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New Mexico Bankruptcy

New Mexico Bankruptcy


New Mexico Bankruptcy Law


The state of New Mexico has bankruptcy laws and procedures that closely reflect the laws of most other states.  The state’s policies around NM bankruptcy aren’t as intense and severe as other states, but the state still has fairly strict policies around NM bankruptcy.  However, regardless of the strict policies, New Mexico bankruptcy laws are enforced to help an individual or corporation through a tough economic situation.  Even though a person’s credit may be significantly downgraded throughout and after a bankruptcy, the procedure can often help their credit in the long run.  


Like most states, the state of New Mexico requires a person or family to attend a credit counseling course six months before filing for New Mexico bankruptcy.  The person must also provide proof of attending a debtor education course before a settlement is agreed upon.  


New Mexico Bankruptcy : Personal and Corporate


Individuals, families, and corporations can file for New Mexico bankruptcy.  A family or individual with significant debt (although there is no limit) will often file NM bankruptcy under Chapter 7 or 13.  If a corporation or business is facing economic trouble and needs time to get their finances in order, the company may choose to file a Chapter 11 bankruptcy.  


NM Bankruptcy Chapter 7


Before a person or family can file for a Chapter 7 bankruptcy, they must pass a “means” test.  The person’s wages must fall under the average income in New Mexico, which is $37,246.  Within recent years, Chapter 7 has been harder to obtain because even if a person’s wages fall under the state average, a judge may decide that a person needs to file for a Chapter 13 because they can make payments. 


If a person or family is allowed to file for a Chapter 7 bankruptcy, they may be entitled to the following exemptions:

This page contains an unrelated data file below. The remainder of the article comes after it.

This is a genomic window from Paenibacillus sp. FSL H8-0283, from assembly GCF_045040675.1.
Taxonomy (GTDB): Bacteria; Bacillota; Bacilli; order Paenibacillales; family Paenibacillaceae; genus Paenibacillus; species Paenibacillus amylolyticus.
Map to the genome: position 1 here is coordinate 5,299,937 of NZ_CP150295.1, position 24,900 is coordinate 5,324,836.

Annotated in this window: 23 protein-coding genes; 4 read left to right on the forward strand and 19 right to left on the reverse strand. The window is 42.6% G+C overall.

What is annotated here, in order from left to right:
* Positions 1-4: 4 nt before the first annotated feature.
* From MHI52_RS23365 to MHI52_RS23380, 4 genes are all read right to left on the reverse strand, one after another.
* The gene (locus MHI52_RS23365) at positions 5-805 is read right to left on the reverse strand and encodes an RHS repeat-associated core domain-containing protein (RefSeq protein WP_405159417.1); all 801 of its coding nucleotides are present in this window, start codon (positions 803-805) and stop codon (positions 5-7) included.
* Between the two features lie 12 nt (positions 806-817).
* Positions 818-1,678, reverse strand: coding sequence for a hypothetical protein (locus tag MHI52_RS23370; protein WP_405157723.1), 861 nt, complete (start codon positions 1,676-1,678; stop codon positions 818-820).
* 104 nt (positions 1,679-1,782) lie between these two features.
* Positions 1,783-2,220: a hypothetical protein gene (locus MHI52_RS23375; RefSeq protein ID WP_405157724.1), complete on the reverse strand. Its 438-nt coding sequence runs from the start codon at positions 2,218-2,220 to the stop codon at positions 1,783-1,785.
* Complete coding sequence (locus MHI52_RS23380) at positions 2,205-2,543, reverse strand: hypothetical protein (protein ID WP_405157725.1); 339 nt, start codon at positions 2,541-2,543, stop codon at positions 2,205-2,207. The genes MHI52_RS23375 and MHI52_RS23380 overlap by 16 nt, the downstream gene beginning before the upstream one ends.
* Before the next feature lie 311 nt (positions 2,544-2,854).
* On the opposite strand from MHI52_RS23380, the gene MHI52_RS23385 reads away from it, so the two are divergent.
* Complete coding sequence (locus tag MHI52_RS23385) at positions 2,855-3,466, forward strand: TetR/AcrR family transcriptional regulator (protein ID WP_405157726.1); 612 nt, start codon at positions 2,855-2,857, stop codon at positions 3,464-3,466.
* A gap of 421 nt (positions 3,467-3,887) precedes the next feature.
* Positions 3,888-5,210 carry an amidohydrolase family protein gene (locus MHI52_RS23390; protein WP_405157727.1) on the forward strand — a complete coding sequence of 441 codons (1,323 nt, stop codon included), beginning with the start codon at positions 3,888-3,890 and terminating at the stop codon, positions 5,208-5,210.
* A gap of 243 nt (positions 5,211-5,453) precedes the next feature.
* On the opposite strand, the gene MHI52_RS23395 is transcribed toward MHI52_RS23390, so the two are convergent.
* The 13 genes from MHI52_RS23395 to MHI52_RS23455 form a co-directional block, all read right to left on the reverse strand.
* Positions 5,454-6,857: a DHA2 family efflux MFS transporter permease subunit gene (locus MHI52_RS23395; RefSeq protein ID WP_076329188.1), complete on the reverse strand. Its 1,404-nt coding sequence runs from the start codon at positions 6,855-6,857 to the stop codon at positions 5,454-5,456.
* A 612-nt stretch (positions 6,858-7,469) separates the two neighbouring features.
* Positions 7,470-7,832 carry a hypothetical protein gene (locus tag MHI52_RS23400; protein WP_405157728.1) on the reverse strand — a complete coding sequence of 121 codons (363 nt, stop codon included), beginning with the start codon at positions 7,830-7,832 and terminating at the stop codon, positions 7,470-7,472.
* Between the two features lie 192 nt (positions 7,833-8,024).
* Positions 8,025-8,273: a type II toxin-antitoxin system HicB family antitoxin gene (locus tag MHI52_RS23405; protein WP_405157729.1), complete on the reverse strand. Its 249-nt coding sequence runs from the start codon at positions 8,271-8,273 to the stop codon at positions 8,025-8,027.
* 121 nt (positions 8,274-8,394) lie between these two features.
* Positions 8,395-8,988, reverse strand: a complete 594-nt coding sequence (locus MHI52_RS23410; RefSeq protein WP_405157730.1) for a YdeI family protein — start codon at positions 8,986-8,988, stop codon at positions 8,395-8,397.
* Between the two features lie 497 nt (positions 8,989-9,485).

• Homestead of $60,000 or more if two people own the home

• 75% of wages

• A vehicle worth up to $4,000

• A limit on personal property like jewelry and tools for trade

• Pensions

• All furniture and clothing in some cases


NM Bankruptcy Chapter 11


If a company is facing economic troubles, they may be able to file a Chapter 11.  This type of bankruptcy gives a company time to reorganize their finances, employees, and logistics in order increase profit or reduce debt.  The owner of the company is often oversees the reorganization in “good faith,” and will report back to a creditor in a certain amount of time.  


NM Bankruptcy Chapter 13


If a family or person has steady and, in some cases, significant income, they may choose or may be forced to file for Chapter 13 bankruptcy.  The person or family will make structured payments in order to decrease their debt over the next three to five years.  The main advantage in filing for Chapter 13 is that a person can often keep their house—even if it’s facing foreclosure.  




Tax returns may classify as an asset if a person files a Chapter 7 bankruptcy.  Creditors may choose to take tax returns in order to repay debt, but taxes aren’t usually forced to be handed over under a Chapter 13.  Other backed taxes owed to the IRS or other collection agency won’t be eliminated after a NM bankruptcy either.  


Filing a New Mexico Bankruptcy


You should greatly consider hiring a lawyer if thinking about filing for New Mexico bankruptcy.  You can choose to file through the state’s filing service if you want to save money, but a lawyer can help in every aspect of the New Mexico bankruptcy process.  There are many steps in between filing certain documents and fees and reaching a settlement.